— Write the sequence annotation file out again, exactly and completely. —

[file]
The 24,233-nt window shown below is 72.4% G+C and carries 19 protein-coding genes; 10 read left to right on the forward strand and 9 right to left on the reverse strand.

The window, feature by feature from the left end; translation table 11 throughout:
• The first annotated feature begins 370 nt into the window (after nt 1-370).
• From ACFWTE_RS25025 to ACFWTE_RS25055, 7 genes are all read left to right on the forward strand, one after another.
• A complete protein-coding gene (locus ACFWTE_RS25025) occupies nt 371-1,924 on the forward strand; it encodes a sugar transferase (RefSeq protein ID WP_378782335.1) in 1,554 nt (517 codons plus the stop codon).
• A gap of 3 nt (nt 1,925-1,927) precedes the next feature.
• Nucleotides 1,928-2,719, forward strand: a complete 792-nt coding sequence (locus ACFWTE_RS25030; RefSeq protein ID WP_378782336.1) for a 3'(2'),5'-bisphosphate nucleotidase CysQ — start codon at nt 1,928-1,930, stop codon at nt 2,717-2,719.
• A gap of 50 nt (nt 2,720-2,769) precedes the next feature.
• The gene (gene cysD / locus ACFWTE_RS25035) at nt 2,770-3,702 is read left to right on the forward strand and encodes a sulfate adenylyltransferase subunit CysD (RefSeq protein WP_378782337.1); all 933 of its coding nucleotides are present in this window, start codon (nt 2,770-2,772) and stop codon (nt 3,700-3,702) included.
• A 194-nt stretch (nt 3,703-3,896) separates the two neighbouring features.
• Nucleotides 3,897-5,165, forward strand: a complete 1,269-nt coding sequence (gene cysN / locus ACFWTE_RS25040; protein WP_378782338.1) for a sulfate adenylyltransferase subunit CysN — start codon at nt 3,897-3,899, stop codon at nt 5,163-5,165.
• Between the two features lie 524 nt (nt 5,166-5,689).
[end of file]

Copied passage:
The 24,233-nt window shown below is 72.4% G+C and carries 19 protein-coding genes; 10 read left to right on the forward strand and 9 right to left on the reverse strand.

The window, feature by feature from the left end; translation table 11 throughout:
• The first annotated feature begins 370 nt into the window (after nt 1-370).
• From ACFWTE_RS25025 to ACFWTE_RS25055, 7 genes are all read left to right on the forward strand, one after another.
• A complete protein-coding gene (locus ACFWTE_RS25025) occupies nt 371-1,924 on the forward strand; it encodes a sugar transferase (RefSeq protein ID WP_378782335.1) in 1,554 nt (517 codons plus the stop codon).
• A gap of 3 nt (nt 1,925-1,927) precedes the next feature.
• Nucleotides 1,928-2,719, forward strand: a complete 792-nt coding sequence (locus ACFWTE_RS25030; RefSeq protein ID WP_378782336.1) for a 3'(2'),5'-bisphosphate nucleotidase CysQ — start codon at nt 1,928-1,930, stop codon at nt 2,717-2,719.
• A gap of 50 nt (nt 2,720-2,769) precedes the next feature.
• The gene (gene cysD / locus ACFWTE_RS25035) at nt 2,770-3,702 is read left to right on the forward strand and encodes a sulfate adenylyltransferase subunit CysD (RefSeq protein WP_378782337.1); all 933 of its coding nucleotides are present in this window, start codon (nt 2,770-2,772) and stop codon (nt 3,700-3,702) included.
• A 194-nt stretch (nt 3,703-3,896) separates the two neighbouring features.
• Nucleotides 3,897-5,165, forward strand: a complete 1,269-nt coding sequence (gene cysN / locus ACFWTE_RS25040; protein WP_378782338.1) for a sulfate adenylyltransferase subunit CysN — start codon at nt 3,897-3,899, stop codon at nt 5,163-5,165.
• Between the two features lie 524 nt (nt 5,166-5,689).